South Korean attitudes toward North-South cooperation



There is a broad consensus within South Korea with regard to expanding inter-Korean cooperation projects, but some interesting differences across groups of respondents according to polling done by TNS Korea.

The poll asked respondents whether they expected inter-Korean relations to improve under President Park Geun-hye. Given how badly relations had deteriorated during the administration of President Lee Myung-bak, it is not surprising that most respondents, including self-identified progressives and supporters of the Minjoo Party, expected improvement. The only group for which a majority did not expect North-South relations to improve were those that indicated that they disapproved of President Park. For this group of “Park disapprovers,” the split was 42 percent expected improvement, 47 expected no change, and 9 percent expected deterioration.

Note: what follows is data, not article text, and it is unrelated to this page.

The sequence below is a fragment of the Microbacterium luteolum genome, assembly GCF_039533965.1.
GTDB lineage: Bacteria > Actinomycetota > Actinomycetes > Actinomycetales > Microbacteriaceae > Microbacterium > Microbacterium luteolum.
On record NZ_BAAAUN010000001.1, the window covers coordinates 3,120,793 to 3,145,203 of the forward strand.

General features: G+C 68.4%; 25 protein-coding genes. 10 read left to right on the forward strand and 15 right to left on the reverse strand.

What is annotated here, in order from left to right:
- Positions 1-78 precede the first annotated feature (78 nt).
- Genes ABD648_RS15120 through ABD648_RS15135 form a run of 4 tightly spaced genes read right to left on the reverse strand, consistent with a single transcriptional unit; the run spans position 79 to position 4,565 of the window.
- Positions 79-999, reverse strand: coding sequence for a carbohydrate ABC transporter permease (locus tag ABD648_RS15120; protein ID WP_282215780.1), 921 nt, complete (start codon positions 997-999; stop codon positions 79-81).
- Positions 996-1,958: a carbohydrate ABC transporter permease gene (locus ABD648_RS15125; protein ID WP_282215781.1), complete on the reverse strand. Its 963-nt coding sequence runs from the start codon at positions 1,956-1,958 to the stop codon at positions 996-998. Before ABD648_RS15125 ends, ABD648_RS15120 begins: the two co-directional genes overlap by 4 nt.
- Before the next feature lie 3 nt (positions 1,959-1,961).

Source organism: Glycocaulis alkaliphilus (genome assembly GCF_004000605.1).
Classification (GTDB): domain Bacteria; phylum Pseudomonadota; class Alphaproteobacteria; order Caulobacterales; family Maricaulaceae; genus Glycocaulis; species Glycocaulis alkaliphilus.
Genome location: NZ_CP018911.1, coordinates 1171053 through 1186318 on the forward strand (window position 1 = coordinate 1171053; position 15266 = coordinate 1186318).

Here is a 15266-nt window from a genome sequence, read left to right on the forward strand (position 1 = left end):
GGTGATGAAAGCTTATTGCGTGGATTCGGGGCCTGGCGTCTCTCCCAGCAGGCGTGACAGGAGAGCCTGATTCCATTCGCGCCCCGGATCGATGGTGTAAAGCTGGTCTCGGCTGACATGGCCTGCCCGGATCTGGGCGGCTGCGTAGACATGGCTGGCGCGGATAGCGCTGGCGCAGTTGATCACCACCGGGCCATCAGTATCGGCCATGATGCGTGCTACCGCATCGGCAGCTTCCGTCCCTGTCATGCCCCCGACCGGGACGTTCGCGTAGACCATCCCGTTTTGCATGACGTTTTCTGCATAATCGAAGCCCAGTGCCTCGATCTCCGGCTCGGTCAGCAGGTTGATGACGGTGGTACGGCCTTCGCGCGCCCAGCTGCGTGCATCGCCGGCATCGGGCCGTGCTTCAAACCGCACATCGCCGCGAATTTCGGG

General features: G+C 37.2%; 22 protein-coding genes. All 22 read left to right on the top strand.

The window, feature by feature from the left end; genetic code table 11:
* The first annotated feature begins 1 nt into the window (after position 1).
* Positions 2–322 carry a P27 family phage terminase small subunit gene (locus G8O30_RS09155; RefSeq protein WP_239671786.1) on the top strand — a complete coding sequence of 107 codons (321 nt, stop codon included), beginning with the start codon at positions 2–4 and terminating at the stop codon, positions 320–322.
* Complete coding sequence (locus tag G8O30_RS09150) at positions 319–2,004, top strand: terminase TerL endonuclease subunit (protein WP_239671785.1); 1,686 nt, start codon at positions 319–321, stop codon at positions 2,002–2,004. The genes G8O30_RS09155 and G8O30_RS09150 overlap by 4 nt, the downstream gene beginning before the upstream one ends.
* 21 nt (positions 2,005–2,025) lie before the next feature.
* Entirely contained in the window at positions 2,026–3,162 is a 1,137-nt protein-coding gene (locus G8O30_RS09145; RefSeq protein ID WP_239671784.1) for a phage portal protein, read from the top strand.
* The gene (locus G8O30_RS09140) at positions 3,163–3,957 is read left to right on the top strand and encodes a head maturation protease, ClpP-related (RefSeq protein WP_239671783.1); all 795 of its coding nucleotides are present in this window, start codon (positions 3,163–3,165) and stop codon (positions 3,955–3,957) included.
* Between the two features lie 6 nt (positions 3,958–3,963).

More interesting were the results on specific cooperation projects (reproduced above).  TNS Korea asked about support for the Inter-Korea Railroad Linkage, which the Park Administration has made a priority, the Mt. Kumgang tourism project, and a tourism project slated for Mt. Paekdu. All three projects receive majority support among conservatives, moderates, and progressives. The pattern of support is noticeably different among the three groups, however.  The economically-focused, and potentially self-sustaining, railroad project receives the most support from moderates and conservatives, whose support for the tourism ventures are more tepid.  In contrast, the progressives really seem to like the Mt. Kumgang project, started under Kim Dae-jung, and closed by Lee Myung-bak after the killing of a South Korean tourist by a North Korean guard.

The Mt. Paektu project, which could be used the North Korean propaganda machine to glorify the Kim family lineage, and, due to its location would be most susceptible to “leakage” of revenues to China, receives the least support among all three groups of respondents.

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